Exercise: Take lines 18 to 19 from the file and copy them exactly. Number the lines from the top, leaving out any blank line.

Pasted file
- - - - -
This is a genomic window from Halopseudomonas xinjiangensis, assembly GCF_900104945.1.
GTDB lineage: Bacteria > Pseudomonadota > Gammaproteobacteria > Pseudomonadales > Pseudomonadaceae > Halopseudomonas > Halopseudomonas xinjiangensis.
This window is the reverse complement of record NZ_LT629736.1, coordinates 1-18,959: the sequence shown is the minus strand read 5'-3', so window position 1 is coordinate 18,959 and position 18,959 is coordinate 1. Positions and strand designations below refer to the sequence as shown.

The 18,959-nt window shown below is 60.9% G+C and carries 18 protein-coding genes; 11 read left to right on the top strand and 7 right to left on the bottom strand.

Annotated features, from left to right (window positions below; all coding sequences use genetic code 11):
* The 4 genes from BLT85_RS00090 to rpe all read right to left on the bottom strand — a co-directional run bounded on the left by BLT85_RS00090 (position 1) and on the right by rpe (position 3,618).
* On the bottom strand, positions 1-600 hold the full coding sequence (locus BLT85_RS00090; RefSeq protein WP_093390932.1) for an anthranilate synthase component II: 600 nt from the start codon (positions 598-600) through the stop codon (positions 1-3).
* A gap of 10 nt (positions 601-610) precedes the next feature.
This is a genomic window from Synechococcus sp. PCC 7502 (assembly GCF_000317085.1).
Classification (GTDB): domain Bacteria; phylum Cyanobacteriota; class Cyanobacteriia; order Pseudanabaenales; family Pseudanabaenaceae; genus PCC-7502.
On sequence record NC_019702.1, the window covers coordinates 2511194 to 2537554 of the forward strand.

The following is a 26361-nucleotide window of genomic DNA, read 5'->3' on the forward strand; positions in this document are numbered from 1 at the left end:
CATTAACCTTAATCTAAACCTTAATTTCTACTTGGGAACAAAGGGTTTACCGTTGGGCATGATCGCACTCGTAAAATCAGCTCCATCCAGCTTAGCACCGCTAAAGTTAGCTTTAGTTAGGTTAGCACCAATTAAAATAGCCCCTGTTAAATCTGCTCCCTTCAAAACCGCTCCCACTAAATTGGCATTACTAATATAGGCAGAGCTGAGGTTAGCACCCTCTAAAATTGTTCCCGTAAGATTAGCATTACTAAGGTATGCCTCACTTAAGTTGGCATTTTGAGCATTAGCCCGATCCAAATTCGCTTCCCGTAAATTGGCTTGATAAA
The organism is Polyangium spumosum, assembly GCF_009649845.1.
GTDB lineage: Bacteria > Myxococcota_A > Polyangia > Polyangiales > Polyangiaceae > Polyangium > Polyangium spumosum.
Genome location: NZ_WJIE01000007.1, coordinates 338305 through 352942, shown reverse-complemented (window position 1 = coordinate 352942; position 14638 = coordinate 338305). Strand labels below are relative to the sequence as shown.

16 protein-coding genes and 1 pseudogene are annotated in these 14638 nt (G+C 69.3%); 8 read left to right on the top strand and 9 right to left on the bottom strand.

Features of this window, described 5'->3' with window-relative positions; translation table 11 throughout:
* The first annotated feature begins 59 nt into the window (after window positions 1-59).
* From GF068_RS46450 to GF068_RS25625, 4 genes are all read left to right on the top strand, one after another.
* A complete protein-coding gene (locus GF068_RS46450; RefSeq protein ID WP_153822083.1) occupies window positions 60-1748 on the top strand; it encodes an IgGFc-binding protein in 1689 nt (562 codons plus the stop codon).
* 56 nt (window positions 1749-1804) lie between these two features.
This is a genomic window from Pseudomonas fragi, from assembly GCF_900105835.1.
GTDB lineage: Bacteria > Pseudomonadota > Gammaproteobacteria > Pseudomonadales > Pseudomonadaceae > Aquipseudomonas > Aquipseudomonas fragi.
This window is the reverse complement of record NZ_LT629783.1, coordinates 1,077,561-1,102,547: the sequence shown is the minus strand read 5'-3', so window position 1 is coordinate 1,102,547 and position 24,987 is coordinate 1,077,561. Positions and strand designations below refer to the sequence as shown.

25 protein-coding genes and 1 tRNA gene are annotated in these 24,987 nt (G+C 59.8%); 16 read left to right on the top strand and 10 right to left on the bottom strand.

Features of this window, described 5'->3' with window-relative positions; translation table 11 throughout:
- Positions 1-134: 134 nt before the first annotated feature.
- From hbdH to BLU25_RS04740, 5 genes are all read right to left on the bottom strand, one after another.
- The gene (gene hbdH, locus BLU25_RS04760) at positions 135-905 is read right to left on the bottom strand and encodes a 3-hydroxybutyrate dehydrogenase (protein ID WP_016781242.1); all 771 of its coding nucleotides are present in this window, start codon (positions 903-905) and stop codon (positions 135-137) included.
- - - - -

Features of this window, described 5'->3' with window-relative positions; translation table 11 throughout:
* The first annotated feature begins 59 nt into the window (after window positions 1-59).